Your Medicine May Be Making You Cough
Angiotensin-Converting Enzyme (ACE) Inhibitors found in some prescription medications can be associated with Chronic Cough. It is important to never stop a medication without first discussing the consequences with the ordering physician. But a Cough Doctor can precisely diagnose the cause(s) of your Chronic Cough and the role of ACE Inhibitor medication in your situation.
A persistent, dry, tickling cough is a relatively common result of ACE inhibitors, such as lisinopril, which are used to treat hypertension, heart and kidney diseases. Cough may occur within hours of the first dose of medication, or its onset can be delayed for weeks to months after the initiation of therapy. Treatment with ACE inhibitors may sensitize the cough reflex, thereby potentiating other causes of chronic cough.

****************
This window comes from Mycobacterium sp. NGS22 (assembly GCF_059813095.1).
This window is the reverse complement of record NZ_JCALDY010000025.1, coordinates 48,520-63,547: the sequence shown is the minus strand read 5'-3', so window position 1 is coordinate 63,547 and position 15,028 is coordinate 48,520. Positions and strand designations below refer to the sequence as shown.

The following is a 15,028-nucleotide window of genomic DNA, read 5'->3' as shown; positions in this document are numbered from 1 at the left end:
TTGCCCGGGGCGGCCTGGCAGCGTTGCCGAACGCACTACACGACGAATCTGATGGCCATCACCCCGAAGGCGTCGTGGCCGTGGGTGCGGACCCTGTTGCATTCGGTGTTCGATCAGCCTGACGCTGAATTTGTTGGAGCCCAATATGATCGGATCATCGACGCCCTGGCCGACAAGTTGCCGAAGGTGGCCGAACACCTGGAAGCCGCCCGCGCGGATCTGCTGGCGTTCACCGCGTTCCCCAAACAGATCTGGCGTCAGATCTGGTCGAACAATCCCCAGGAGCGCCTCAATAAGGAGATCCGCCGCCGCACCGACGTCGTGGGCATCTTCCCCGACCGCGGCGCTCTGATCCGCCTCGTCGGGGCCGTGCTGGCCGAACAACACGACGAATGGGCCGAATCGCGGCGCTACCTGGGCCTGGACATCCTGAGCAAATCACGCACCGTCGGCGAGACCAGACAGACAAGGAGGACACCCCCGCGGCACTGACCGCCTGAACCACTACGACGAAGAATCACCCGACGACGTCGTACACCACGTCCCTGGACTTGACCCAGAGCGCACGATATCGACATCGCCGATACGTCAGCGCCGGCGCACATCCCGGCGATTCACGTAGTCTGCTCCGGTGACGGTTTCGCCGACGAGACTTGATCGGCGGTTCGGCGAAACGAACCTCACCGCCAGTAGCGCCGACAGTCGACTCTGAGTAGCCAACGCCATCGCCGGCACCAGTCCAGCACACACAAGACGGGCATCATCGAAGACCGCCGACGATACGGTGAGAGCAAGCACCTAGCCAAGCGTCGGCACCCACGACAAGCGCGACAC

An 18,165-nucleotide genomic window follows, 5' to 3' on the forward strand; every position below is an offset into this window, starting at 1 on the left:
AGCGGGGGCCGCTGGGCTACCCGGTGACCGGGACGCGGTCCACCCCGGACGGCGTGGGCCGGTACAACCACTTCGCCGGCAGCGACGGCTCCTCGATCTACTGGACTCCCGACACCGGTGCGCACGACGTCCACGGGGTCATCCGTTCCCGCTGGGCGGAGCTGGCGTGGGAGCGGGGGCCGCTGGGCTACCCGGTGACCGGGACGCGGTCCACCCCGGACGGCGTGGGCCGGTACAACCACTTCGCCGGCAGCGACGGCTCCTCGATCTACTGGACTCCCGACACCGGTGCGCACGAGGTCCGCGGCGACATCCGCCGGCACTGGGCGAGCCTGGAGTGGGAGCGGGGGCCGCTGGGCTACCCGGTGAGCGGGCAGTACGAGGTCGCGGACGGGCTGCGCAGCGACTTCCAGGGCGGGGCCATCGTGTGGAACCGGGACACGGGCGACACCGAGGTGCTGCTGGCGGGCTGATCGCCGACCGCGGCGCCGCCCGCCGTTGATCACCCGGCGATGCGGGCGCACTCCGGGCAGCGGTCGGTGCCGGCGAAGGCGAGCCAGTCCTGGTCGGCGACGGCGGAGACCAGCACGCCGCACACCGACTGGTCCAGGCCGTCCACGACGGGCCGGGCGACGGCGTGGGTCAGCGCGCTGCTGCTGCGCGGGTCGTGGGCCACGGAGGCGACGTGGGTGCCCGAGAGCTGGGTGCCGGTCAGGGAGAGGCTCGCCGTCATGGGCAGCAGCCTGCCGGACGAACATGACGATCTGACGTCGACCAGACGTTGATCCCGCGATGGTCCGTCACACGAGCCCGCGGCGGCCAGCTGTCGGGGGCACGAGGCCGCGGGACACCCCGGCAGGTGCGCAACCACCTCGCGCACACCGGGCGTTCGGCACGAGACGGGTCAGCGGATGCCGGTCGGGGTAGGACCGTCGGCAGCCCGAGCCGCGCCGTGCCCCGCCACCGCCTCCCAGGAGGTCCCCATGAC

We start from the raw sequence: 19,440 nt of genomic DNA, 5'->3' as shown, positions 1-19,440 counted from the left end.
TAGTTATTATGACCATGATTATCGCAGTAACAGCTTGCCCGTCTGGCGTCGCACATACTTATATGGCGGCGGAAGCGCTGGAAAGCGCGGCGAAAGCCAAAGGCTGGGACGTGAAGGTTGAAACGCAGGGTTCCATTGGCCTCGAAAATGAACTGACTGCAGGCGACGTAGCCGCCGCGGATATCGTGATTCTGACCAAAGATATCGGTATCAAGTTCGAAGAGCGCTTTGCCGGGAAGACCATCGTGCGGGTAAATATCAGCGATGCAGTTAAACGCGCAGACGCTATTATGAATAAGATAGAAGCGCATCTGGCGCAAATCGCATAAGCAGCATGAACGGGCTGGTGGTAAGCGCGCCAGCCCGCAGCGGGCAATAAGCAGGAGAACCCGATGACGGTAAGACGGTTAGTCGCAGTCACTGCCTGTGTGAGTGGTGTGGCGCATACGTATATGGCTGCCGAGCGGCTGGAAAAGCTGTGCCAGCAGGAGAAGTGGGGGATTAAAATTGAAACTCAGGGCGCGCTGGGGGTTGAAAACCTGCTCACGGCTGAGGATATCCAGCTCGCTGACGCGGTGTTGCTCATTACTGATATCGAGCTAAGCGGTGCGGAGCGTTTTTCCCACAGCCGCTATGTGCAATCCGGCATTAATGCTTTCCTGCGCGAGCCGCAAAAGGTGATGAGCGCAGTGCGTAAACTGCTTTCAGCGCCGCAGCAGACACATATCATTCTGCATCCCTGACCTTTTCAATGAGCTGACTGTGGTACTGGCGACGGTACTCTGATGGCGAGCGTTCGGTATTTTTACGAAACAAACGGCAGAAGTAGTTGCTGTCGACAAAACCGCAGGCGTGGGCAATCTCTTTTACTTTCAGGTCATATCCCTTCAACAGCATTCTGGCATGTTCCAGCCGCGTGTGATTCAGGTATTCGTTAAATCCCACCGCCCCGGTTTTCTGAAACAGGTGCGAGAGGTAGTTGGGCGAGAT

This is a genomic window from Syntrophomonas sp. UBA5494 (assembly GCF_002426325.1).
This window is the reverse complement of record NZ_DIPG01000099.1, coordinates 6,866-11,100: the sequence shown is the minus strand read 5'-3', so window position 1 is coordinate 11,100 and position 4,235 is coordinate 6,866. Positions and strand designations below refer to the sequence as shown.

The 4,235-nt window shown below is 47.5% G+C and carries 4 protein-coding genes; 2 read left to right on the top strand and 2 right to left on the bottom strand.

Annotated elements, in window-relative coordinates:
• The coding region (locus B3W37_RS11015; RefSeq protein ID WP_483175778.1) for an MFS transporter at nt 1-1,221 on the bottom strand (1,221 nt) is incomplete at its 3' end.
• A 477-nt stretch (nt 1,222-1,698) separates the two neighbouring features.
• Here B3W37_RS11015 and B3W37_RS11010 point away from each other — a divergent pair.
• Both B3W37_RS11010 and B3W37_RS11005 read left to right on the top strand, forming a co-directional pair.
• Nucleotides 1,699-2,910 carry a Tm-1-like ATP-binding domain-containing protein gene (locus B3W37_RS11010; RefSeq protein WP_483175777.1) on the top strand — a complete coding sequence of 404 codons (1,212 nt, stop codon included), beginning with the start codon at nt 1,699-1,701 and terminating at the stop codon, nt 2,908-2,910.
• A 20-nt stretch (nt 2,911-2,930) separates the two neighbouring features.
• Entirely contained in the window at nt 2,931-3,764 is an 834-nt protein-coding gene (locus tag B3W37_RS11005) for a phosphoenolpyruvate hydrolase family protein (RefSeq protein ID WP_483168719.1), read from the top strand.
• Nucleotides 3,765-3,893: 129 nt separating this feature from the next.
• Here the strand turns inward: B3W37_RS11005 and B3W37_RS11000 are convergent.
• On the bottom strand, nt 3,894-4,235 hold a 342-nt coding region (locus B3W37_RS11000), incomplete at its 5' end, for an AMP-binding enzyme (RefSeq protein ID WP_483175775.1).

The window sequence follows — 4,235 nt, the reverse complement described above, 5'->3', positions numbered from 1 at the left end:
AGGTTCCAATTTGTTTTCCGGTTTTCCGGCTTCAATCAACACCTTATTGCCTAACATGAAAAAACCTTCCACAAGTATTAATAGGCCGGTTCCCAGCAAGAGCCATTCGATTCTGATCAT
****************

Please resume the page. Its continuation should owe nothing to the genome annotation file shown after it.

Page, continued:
The mechanism of ACE inhibitor induced cough is not fully understood but probably is associated with increases in bradykinins that activate the cough reflex. Although cough usually resolves within 1 to 4 weeks of the cessation of therapy with the offending drug, in a subgroup of individuals cough may linger for up to three months. A different drug class, angiotensin receptor blockers (ARBs), do not cause cough, even in those patients with a history of ACE inhibitor-induced cough.